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In choosing the Cablecast platform, Tightrope’s expertise was as important to MVCC as the solution itself.

“The number one thing for myself and our recently-retired programmer was the background of the company,” said Evert. “Tightrope staff all seem to have a good knowledge of the PEG channel world, with many of them coming from a PEG background. Their receptiveness to the particular challenges of a government-run media center was really appealing.”

Cablecast’s browser-based architecture was similarly attractive.

“Unlike our previous system, people can now be working simultaneously on various machines over the network at the same or different times, without being tied to a specific workstation,” Evert explained. “Plus, I don’t need to keep updating software versions on multiple machines to stay current.”

Beyond its browser-based flexibility, the operational ease of Cablecast’s user interface itself has earned Evert’s praise.

“With our previous system, a lot of functions were counter-intuitive and confusing,” he said. “The Cablecast interface is much more intuitive and modern, and you get a lot better feedback from the software when you’re working.”

Cablecast’s elegant media handling capabilities save MVCC staff valuable time that they can put to better use.

“With our old system, we had to FTP files around a lot, moving them to and from a NAS,” recalled Evert. “With Cablecast, we have all of our media live on the server. Instead of spending time queuing things up and on routine operational tasks, employees are freed up to do things like developing better bulletin board graphics and polishing things up a little bit more.”

Cablecast’s tight bulletin board integration has brought similar gains.

“The schedule integration benefits are huge,” said Evert. “With our old system, staff would get an email or printout of the schedule, and need to retype it into our bulletin board software. Now as soon as we’ve scheduled the show, it’s handled automatically, completely eliminating that work.”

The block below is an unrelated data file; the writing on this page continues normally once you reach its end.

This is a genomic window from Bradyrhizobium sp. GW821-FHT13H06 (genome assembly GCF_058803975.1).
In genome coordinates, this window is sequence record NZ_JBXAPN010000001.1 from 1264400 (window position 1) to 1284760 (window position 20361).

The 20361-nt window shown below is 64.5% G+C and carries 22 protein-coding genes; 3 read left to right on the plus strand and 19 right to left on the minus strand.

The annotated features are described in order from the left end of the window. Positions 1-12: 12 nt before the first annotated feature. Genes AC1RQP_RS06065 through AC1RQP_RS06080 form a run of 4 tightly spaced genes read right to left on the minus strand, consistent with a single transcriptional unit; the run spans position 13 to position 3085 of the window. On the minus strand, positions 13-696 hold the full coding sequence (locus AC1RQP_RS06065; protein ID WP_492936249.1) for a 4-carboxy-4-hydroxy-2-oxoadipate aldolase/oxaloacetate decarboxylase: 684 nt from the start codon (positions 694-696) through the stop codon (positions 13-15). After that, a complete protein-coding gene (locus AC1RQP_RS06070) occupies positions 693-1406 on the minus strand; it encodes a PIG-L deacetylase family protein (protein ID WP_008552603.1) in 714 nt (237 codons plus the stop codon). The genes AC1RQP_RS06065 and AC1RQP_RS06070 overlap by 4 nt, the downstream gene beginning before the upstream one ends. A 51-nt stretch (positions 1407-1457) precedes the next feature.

In addition to the Cablecast platform itself, Evert has also been impressed with Tightrope personnel.

“I can’t say enough about the receptiveness that they have to new ideas and features,” he praised. “You work with any system day in and day out, inevitably you’ll have ideas of something new you wish it could do. Not every manufacturer will truly listen to your requests and discuss them with their development team. I think that’s huge.”

MVCC’s future plans include adding Cablecast Live systems for HD live streaming, and updating the video content area of their website using Cablecast’s dynamic, turnkey “public site” web publishing tools. But in the meantime, the platform continues to deliver the benefits the council sought.

“Cablecast has simplified our master control workflow, and allows our staff to allocate more of their time to refinement of our channels,” summarized Evert. “It is a solid, all-in-one kind of solution, which is exactly what is needed for a PEG facility like ours.”

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Imagine Products at the 2019 NAB Show

It’s all to help Imagine Products’ users around the world — from large studios and television networks to one-person shops and freelancers — make their workflows more efficient for productions large and small.

New Licenses, Bundles, Website, and Activation System

ShotPut Pro, the industry standard for offloading video, audio, and photo files, has a new look and new features that will be shown for the first time at the 2019 NAB Show. Two of the features include a new simple mode for faster offloading and MHL reports. Imagine Products is also working with partners Codex and Frame.io to offer a more complete workflow to users. The product also comes with new licensing options: perpetual or rental. All perpetual licenses include an update plan that gives users 12 months of updates. While update plans might expire, users will always have access to their licenses and will never be forced to have an update plan. If the update plan expires, users will stay on that version of the software until they decide to purchase a current update plan.

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Imagine Products’ new rental licenses serve the ever-growing number of customers that rely on rental equipment for greater flexibility. Rental licenses allow customers to add work stations to a larger job, provide tools for projects they might not normally need, and familiarize themselves with a product that they might be curious about. These rental licenses are available for most Imagine Products’ software. Furthermore, customers can bundle the software that works well together for a cohesive experience.

Meanwhile, Imagine Products has redesigned its website and activation functions to be both easier to use and more agile, giving customers more control over their licenses.